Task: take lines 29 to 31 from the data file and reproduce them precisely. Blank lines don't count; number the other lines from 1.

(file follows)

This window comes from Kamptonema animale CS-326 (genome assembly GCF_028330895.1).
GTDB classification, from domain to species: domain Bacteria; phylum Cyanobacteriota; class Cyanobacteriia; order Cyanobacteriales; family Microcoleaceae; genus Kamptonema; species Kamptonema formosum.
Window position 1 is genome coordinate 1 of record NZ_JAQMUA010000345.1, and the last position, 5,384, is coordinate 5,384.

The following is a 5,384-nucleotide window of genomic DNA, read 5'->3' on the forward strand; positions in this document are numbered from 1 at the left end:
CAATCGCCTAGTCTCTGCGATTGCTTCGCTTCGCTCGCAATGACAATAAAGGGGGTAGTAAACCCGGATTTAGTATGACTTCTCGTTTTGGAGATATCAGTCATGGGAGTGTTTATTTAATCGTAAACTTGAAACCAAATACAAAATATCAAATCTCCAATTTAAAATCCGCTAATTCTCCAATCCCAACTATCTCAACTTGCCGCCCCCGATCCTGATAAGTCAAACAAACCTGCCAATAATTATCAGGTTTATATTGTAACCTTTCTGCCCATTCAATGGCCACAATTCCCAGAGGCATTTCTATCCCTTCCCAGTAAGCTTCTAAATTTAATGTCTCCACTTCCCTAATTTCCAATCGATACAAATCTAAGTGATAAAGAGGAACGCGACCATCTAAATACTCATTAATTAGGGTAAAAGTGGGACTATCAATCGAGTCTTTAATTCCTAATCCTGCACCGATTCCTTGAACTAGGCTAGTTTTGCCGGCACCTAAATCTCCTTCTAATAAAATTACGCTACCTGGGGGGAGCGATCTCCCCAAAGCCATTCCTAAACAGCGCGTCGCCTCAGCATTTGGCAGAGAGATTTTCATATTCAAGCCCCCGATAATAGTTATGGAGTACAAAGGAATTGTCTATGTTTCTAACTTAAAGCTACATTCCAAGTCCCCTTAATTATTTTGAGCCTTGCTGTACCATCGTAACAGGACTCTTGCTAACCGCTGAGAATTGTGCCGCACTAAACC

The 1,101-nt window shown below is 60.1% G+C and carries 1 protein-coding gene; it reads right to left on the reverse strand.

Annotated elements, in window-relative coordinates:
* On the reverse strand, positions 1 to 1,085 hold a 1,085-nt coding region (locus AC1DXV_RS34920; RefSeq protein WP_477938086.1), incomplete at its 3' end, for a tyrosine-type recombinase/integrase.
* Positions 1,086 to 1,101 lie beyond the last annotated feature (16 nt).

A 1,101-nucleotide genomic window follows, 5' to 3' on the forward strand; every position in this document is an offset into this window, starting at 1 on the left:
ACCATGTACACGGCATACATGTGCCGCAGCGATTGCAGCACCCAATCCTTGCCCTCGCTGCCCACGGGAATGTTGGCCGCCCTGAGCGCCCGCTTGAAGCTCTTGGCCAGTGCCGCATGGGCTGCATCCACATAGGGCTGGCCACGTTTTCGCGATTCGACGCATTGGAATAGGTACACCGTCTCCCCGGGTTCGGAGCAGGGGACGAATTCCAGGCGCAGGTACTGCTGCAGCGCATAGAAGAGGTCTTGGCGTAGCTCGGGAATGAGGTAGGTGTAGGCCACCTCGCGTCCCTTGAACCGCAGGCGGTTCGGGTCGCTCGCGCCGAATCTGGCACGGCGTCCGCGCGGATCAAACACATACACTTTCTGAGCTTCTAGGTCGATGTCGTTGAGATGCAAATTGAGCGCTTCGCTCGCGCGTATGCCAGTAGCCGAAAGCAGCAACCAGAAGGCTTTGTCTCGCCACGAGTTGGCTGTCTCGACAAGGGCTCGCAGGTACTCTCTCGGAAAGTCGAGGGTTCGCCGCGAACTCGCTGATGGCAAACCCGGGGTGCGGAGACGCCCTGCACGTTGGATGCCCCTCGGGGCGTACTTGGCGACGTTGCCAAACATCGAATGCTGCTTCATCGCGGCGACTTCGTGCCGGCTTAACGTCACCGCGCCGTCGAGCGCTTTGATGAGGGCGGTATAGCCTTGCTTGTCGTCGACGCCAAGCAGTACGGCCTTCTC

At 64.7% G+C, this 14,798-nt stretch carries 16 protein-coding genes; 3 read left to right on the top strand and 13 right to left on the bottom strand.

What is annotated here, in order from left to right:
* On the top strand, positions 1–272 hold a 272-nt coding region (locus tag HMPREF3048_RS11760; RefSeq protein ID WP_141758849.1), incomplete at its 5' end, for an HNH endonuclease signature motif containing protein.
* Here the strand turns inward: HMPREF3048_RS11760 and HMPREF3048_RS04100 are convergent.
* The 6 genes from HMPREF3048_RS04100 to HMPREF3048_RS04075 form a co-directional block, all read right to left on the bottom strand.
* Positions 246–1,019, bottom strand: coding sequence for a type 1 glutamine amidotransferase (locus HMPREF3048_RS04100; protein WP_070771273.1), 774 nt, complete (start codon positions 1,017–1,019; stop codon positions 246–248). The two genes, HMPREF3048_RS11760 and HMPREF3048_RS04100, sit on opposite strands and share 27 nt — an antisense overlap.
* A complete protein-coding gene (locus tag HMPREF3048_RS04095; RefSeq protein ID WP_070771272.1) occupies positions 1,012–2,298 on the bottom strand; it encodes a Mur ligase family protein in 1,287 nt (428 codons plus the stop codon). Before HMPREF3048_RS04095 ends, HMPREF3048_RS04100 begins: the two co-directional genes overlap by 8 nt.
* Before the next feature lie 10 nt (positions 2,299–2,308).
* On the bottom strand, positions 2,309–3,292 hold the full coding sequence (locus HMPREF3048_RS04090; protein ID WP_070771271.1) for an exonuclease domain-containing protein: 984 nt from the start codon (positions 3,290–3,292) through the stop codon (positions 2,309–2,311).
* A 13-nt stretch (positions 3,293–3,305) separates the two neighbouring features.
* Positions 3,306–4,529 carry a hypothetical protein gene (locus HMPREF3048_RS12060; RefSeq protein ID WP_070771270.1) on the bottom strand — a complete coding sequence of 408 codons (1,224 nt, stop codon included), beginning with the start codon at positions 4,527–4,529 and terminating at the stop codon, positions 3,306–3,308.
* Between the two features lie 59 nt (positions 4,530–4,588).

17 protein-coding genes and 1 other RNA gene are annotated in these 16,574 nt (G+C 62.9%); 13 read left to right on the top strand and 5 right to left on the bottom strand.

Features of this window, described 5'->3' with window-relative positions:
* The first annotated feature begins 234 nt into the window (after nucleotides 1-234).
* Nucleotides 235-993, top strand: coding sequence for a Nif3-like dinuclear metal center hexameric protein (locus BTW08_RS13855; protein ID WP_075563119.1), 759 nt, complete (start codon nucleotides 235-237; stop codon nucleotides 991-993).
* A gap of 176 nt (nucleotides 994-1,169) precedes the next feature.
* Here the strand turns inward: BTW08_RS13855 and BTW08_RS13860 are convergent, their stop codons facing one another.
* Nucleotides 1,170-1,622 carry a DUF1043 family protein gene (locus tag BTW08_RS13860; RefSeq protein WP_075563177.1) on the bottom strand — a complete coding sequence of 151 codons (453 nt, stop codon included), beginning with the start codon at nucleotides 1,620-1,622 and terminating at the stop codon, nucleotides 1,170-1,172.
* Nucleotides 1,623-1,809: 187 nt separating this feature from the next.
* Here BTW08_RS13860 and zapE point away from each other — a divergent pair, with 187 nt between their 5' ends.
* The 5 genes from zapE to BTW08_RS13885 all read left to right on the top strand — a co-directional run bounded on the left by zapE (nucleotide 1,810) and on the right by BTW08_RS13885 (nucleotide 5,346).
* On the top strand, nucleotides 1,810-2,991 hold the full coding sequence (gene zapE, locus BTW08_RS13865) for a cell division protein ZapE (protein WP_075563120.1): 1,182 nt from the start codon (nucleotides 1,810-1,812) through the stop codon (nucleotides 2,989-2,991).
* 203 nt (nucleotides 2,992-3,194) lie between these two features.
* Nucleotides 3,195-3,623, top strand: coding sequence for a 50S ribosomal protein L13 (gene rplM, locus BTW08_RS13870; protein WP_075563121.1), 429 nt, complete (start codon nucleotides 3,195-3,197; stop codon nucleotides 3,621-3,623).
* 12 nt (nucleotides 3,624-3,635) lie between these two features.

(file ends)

* Here the strand turns inward: BTW08_RS13855 and BTW08_RS13860 are convergent, their stop codons facing one another.
* Nucleotides 1,170-1,622 carry a DUF1043 family protein gene (locus tag BTW08_RS13860; RefSeq protein WP_075563177.1) on the bottom strand — a complete coding sequence of 151 codons (453 nt, stop codon included), beginning with the start codon at nucleotides 1,620-1,622 and terminating at the stop codon, nucleotides 1,170-1,172.
* Nucleotides 1,623-1,809: 187 nt separating this feature from the next.